What’s interesting is that President Obama in the press conference said he envisioned subsequent conferences and he would like Russia to actually host the next one. So this was a way of pulling the Russians in as partners in this global endeavor to make sure we’re more secure against the threat of nuclear terrorism. That’s what this is really about. Both presidents pointed to two threats: states like Iran that may want nuclear weapons capabilities; and terrorists who may get their hands on vulnerable nuclear materials and actually try to make nuclear bombs.

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The issue that got a lot of attention before this summit was the NATO agreement worked out primarily by the United States and Poland and the Czech Republic for a small number of anti-ballistic missile weapons to be put into Poland, with radars in the Czech Republic to defend against a possible missile attack from Iran. In fact there was some speculation the Russians wouldn’t agree to any further cuts on START unless the United States agreed to shelve this plan. Now they’ve set up a ballistic missile commission to look into the question of  ballistic missile proliferation. Was this a way to get the guidelines for the future START agreement out without the Poland missile defenses interfering?

What they’re doing here diplomatically is finding a way to kick the can down the road, not to keep rubbing dirt in this wound, to find a way for both sides to see if they can close this festering wound between the two countries. Russia’s concerned that the U.S. missile defense plans for Poland and the Czech Republic, and perhaps other parts of Europe, could be the foot in the door to much bigger missile defense systems in the future, and that a bigger-type system may pose a possible threat to Russia under scenarios where there are very deep reductions in the number of nuclear arms. Yet again this is why both presidents have only agreed to a very modest reduction from where we are right now in strategic arsenals.

And if you look at the statement on missile defense, President Medvedev emphasized the philosophical issue at stake here, that both sides agreed to, is a linkage between offensive and defensive weapons systems. That’s an important statement because there is a linkage. This brings us back, some would say, to the good old days, or at least the old days of the Anti-Ballistic Missile [ABM] Treaty from 1972, which the United States pulled out from in 2002 because President Bush at that time wanted to pursue a national missile defense system and didn’t want to be constrained by the ABM Treaty. So we have both sides saying that they recognize this linkage does exist, and that they need to address it if they want to make further progress in reducing their nuclear arms. And part of this commission is to study the missile threats. In particular they’re going to look at the threat from Iran: Does Iran pose a ballistic missile threat now to Russia, the United States, or to Europe? Or will it pose such a threat some time in the future? What types of missile defense systems may we need to counter that type of threat if we need these at all?

Obama also made public at the press conference that the United States was now studying this Polish-Czech system internally, and the results would be known by the end of this summer and transmitted to the Russians. Medvedev seemed pleased by that statement. I guess he’s hoping the review will kill the plan.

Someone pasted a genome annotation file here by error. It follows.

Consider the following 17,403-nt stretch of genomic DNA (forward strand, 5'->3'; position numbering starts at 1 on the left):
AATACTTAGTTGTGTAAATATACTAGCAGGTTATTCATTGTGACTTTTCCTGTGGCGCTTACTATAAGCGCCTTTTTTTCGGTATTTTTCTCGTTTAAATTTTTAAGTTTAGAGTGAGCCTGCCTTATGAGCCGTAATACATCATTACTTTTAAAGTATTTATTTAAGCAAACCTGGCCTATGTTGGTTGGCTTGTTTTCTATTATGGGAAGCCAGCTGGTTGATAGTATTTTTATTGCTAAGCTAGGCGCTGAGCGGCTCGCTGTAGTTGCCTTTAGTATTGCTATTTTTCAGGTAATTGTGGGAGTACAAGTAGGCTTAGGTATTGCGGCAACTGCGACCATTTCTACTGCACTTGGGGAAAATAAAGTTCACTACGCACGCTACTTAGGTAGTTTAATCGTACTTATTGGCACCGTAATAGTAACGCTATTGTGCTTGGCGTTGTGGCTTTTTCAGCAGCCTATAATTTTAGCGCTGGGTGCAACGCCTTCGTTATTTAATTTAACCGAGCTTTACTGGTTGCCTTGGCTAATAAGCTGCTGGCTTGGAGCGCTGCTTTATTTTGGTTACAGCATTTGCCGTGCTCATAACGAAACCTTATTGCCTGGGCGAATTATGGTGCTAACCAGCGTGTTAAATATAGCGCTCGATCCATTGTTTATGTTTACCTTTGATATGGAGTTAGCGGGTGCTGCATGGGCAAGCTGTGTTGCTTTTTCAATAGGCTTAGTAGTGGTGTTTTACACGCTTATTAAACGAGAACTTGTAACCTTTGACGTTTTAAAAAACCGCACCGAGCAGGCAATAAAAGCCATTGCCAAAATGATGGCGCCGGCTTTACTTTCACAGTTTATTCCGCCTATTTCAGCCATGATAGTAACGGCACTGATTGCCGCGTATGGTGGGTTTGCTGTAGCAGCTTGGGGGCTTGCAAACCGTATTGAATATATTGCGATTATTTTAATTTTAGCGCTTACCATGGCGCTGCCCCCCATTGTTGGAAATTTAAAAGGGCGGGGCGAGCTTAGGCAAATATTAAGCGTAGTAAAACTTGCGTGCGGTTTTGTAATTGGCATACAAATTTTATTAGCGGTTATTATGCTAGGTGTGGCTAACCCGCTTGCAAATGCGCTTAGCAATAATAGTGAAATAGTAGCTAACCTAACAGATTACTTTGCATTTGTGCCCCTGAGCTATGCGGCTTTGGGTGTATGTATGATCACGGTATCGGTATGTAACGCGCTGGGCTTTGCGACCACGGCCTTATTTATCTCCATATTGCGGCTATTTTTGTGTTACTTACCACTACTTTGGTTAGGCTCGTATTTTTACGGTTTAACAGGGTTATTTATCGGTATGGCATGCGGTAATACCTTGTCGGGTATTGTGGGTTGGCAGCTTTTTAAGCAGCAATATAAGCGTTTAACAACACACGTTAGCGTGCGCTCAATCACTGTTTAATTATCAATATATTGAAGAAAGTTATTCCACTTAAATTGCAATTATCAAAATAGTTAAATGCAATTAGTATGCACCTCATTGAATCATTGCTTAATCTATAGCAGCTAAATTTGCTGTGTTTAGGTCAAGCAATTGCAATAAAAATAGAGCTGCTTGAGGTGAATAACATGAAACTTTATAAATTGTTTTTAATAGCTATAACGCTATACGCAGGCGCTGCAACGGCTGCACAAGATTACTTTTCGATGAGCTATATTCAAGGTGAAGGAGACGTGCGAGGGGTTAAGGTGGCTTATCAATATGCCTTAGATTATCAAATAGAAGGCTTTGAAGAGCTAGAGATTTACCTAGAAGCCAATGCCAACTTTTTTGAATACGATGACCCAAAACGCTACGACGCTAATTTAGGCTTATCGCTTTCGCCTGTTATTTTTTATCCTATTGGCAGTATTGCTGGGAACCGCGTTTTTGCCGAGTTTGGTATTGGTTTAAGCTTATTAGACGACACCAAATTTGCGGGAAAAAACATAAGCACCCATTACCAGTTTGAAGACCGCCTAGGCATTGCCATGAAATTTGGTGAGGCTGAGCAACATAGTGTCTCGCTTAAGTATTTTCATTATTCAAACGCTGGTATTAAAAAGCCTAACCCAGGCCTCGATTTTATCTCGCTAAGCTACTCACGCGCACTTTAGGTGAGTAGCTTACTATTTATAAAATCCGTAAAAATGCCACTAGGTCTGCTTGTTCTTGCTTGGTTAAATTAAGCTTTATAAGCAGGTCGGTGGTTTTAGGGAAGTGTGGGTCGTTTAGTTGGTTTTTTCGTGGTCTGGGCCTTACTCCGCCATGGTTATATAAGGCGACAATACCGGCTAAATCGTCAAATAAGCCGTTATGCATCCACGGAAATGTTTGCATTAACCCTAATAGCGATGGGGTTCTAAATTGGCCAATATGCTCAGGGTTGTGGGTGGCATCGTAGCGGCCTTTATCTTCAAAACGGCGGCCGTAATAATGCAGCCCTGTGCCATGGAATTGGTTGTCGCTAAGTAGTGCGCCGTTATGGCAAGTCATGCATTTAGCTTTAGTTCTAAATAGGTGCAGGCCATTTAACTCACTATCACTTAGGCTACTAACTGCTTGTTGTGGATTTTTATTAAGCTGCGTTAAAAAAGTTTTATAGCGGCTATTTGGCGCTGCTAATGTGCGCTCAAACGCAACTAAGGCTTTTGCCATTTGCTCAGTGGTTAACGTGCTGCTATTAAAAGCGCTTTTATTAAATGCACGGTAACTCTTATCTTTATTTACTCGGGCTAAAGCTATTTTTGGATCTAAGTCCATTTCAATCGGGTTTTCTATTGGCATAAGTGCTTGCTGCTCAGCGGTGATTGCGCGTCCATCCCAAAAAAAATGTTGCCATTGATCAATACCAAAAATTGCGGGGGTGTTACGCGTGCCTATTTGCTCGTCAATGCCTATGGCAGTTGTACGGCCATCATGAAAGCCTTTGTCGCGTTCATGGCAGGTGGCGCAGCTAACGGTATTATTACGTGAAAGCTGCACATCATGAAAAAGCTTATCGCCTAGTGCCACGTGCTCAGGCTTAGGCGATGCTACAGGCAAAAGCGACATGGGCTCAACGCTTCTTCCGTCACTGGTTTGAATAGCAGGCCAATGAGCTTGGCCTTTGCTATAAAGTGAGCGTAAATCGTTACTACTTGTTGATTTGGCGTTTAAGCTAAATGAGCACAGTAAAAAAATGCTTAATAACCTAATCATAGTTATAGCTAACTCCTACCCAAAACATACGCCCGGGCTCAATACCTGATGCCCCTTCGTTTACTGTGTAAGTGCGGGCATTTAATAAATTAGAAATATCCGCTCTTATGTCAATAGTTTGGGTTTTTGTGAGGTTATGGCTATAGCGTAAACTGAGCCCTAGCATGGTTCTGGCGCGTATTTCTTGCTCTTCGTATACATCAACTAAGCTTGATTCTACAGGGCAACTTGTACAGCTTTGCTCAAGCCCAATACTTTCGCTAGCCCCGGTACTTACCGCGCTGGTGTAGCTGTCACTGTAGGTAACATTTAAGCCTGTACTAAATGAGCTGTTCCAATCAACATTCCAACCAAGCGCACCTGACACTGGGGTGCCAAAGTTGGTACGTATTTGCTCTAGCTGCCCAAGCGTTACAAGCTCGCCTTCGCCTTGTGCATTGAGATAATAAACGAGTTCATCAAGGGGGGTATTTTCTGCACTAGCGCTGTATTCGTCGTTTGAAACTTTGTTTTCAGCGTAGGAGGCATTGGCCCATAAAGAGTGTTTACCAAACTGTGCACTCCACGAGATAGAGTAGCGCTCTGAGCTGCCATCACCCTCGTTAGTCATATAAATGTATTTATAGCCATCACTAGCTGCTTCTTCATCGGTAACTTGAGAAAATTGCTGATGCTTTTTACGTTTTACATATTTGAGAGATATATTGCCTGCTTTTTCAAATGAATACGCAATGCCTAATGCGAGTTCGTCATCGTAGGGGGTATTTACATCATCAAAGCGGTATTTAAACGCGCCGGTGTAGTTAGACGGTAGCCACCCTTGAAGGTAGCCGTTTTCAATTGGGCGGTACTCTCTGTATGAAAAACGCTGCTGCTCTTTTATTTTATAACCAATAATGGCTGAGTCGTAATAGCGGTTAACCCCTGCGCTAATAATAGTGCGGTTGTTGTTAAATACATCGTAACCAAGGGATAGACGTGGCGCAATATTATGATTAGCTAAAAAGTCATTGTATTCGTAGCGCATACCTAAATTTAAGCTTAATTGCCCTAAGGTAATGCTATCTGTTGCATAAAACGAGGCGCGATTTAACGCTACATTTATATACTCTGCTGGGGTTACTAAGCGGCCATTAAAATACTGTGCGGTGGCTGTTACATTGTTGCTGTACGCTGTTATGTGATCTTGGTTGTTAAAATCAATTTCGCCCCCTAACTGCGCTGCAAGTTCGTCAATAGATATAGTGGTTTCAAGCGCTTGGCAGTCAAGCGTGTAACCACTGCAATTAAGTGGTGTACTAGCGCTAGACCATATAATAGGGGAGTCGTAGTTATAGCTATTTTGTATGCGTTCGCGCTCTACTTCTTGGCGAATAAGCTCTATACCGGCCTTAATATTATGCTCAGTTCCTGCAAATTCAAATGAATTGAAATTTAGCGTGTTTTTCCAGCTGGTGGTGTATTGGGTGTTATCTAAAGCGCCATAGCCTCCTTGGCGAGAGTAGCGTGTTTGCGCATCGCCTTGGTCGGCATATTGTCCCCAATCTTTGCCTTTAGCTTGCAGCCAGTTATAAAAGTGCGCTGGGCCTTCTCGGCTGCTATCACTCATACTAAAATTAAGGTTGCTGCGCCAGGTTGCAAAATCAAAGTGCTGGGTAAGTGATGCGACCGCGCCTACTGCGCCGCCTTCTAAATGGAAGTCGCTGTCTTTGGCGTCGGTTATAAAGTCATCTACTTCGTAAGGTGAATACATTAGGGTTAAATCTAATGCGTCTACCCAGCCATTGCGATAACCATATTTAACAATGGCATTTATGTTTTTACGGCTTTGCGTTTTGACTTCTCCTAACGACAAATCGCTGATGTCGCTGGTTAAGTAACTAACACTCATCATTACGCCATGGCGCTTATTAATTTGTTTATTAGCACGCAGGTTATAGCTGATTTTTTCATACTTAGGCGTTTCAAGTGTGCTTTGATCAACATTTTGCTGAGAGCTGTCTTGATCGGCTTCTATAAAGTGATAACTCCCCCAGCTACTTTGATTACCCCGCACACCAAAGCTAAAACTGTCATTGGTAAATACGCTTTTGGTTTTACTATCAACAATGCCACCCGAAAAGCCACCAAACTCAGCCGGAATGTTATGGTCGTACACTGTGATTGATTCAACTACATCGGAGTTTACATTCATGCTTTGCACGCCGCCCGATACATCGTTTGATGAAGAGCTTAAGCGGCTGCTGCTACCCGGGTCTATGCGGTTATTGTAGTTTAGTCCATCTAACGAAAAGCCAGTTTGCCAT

"What they’re doing here diplomatically [on missile defense] is finding a way to kick the can down the road, not to keep rubbing dirt in this wound."

That’s one of the options. President Obama made that clear even back in the presidential campaign that he wants to make sure that system is technically feasible, that it actually works. He also wants to take a hard look at what the actual threats are and how this would impinge upon his agenda to pursue nuclear disarmament. All those things are interlinked and President Obama very well understands that. That’s one option: not to go ahead with the Polish and Czech proposed system. Another option is to have some type of cooperative agreement. The Russians have been offering radar systems in Azerbaijan and parts of southern Russia. The Russians have their own S300 missile defense system and the S400, so there might be a way of crafting a cooperative system. But the problem with that is, who would control it? Would it be the Americans, or the Russians, or some American-Russian team? Who would have his or her finger on the trigger of the missile interceptors? Who would make the executive decision to fire in the case of a missile launch?

On the atmospherics, all summits always have a kind of soft facade. I can’t remember a summit where two sides sort of broke up in anger. Did you get any sense from watching the two men talking? They seemed to be very congenial.

They did, but there was a bit of an awkward moment that I noticed when Obama was making his opening statement on the issue of Georgia. He pointed out to President Medvedev that the United States believes in respecting Georgian territorial integrity. And there was a little bit of a tension in the room in that statement. But President Obama had to say it for domestic and international reasons. But other than that, it seemed very congenial.